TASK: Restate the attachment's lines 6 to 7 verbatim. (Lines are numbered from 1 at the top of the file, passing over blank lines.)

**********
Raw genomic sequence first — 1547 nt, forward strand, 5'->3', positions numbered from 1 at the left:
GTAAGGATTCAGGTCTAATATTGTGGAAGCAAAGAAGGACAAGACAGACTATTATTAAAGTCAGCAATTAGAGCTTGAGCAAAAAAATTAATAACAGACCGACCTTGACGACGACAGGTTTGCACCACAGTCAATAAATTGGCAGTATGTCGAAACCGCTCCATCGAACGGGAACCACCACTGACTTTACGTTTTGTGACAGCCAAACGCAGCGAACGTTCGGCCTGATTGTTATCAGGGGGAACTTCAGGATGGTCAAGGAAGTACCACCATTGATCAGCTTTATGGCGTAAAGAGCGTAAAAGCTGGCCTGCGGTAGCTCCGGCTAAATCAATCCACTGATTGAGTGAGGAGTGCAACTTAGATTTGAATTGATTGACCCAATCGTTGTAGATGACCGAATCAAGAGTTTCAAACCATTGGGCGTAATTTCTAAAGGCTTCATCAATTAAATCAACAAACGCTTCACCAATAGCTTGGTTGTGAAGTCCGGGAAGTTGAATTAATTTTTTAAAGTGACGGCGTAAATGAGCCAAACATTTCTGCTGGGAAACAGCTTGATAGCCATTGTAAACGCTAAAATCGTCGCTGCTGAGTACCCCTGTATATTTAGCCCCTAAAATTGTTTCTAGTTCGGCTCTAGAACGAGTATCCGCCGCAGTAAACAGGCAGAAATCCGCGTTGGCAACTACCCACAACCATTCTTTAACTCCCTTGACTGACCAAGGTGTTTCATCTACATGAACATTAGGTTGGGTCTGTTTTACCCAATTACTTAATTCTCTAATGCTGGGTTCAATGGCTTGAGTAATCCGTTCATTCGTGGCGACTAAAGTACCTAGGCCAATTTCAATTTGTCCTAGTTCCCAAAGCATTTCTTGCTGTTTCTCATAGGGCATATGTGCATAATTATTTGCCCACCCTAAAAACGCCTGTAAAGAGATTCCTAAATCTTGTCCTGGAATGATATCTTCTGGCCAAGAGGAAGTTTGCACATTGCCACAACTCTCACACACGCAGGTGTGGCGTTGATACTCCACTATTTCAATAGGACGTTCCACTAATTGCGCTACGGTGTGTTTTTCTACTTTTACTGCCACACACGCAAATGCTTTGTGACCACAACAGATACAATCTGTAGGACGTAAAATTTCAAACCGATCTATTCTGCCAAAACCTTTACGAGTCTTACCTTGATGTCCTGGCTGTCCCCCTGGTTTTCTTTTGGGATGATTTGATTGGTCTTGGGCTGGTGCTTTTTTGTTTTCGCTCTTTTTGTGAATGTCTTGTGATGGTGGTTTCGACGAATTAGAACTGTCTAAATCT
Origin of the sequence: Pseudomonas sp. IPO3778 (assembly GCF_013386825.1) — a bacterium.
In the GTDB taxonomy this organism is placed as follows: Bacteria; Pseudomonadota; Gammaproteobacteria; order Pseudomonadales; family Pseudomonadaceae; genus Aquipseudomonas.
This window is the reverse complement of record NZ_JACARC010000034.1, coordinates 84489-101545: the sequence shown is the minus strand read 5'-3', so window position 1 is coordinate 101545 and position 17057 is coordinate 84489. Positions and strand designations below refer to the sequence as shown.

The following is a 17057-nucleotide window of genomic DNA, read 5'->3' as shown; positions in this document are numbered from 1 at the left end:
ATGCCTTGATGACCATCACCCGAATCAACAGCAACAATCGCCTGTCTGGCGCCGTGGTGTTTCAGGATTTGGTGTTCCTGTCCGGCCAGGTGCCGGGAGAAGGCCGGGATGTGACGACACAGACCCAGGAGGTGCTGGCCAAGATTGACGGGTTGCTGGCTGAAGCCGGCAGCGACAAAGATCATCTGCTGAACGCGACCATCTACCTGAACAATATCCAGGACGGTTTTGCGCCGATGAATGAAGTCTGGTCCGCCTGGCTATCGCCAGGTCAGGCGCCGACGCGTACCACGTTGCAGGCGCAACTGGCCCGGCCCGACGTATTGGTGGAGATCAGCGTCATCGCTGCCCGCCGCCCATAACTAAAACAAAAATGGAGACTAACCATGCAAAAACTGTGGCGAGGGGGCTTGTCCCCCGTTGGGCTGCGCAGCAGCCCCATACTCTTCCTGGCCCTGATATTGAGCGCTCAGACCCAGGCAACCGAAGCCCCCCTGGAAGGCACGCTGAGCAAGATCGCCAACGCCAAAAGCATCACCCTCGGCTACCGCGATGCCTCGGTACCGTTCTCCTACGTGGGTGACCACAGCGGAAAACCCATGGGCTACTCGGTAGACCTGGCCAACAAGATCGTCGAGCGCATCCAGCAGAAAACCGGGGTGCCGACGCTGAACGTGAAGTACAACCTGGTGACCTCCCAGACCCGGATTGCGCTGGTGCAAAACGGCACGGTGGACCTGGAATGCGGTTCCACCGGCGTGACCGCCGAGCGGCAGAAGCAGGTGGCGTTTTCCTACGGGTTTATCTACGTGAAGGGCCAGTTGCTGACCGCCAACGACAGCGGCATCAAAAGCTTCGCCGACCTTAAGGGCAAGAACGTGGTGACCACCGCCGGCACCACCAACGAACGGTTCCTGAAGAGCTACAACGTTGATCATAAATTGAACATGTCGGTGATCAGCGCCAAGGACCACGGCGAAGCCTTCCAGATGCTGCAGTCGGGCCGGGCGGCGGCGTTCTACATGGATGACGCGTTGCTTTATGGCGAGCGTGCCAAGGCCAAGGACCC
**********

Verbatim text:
The following is a 17057-nucleotide window of genomic DNA, read 5'->3' as shown; positions in this document are numbered from 1 at the left end:
ATGCCTTGATGACCATCACCCGAATCAACAGCAACAATCGCCTGTCTGGCGCCGTGGTGTTTCAGGATTTGGTGTTCCTGTCCGGCCAGGTGCCGGGAGAAGGCCGGGATGTGACGACACAGACCCAGGAGGTGCTGGCCAAGATTGACGGGTTGCTGGCTGAAGCCGGCAGCGACAAAGATCATCTGCTGAACGCGACCATCTACCTGAACAATATCCAGGACGGTTTTGCGCCGATGAATGAAGTCTGGTCCGCCTGGCTATCGCCAGGTCAGGCGCCGACGCGTACCACGTTGCAGGCGCAACTGGCCCGGCCCGACGTATTGGTGGAGATCAGCGTCATCGCTGCCCGCCGCCCATAACTAAAACAAAAATGGAGACTAACCATGCAAAAACTGTGGCGAGGGGGCTTGTCCCCCGTTGGGCTGCGCAGCAGCCCCATACTCTTCCTGGCCCTGATATTGAGCGCTCAGACCCAGGCAACCGAAGCCCCCCTGGAAGGCACGCTGAGCAAGATCGCCAACGCCAAAAGCATCACCCTCGGCTACCGCGATGCCTCGGTACCGTTCTCCTACGTGGGTGACCACAGCGGAAAACCCATGGGCTACTCGGTAGACCTGGCCAACAAGATCGTCGAGCGCATCCAGCAGAAAACCGGGGTGCCGACGCTGAACGTGAAGTACAACCTGGTGACCTCCCAGACCCGGATTGCGCTGGTGCAAAACGGCACGGTGGACCTGGAATGCGGTTCCACCGGCGTGACCGCCGAGCGGCAGAAGCAGGTGGCGTTTTCCTACGGGTTTATCTACGTGAAGGGCCAGTTGCTGACCGCCAACGACAGCGGCATCAAAAGCTTCGCCGACCTTAAGGGCAAGAACGTGGTGACCACCGCCGGCACCACCAACGAACGGTTCCTGAAGAGCTACAACGTTGATCATAAATTGAACATGTCGGTGATCAGCGCCAAGGACCACGGCGAAGCCTTCCAGATGCTGCAGTCGGGCCGGGCGGCGGCGTTCTACATGGATGACGCGTTGCTTTATGGCGAGCGTGCCAAGGCCAAGGACCC